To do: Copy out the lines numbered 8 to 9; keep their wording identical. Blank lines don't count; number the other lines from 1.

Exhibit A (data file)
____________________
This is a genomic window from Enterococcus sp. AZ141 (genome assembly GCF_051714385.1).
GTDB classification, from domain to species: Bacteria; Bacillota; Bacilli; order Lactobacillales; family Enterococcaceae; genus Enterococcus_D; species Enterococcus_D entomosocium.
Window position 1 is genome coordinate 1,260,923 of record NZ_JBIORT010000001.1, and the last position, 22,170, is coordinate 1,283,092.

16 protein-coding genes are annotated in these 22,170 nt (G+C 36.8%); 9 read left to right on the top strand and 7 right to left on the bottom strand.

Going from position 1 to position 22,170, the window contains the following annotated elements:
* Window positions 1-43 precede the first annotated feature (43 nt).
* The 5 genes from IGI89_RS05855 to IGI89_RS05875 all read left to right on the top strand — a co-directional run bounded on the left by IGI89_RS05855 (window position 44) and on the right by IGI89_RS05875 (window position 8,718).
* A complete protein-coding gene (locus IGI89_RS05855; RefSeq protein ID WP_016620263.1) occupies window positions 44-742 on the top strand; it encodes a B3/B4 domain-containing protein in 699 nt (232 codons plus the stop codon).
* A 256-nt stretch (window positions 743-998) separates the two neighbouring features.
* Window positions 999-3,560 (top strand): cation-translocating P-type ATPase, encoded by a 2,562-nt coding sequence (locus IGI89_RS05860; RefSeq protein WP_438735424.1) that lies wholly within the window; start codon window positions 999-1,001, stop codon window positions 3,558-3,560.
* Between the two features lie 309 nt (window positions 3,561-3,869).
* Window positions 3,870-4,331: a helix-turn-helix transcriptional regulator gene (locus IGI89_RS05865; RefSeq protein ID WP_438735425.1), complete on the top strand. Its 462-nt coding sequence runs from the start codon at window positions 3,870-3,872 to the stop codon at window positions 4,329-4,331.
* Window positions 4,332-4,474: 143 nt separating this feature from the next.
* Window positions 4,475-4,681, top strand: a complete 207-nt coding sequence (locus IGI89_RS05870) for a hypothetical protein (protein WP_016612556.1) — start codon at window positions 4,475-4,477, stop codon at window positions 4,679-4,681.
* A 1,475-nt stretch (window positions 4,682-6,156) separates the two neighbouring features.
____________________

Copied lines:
* A complete protein-coding gene (locus IGI89_RS05855; RefSeq protein ID WP_016620263.1) occupies window positions 44-742 on the top strand; it encodes a B3/B4 domain-containing protein in 699 nt (232 codons plus the stop codon).
* A 256-nt stretch (window positions 743-998) separates the two neighbouring features.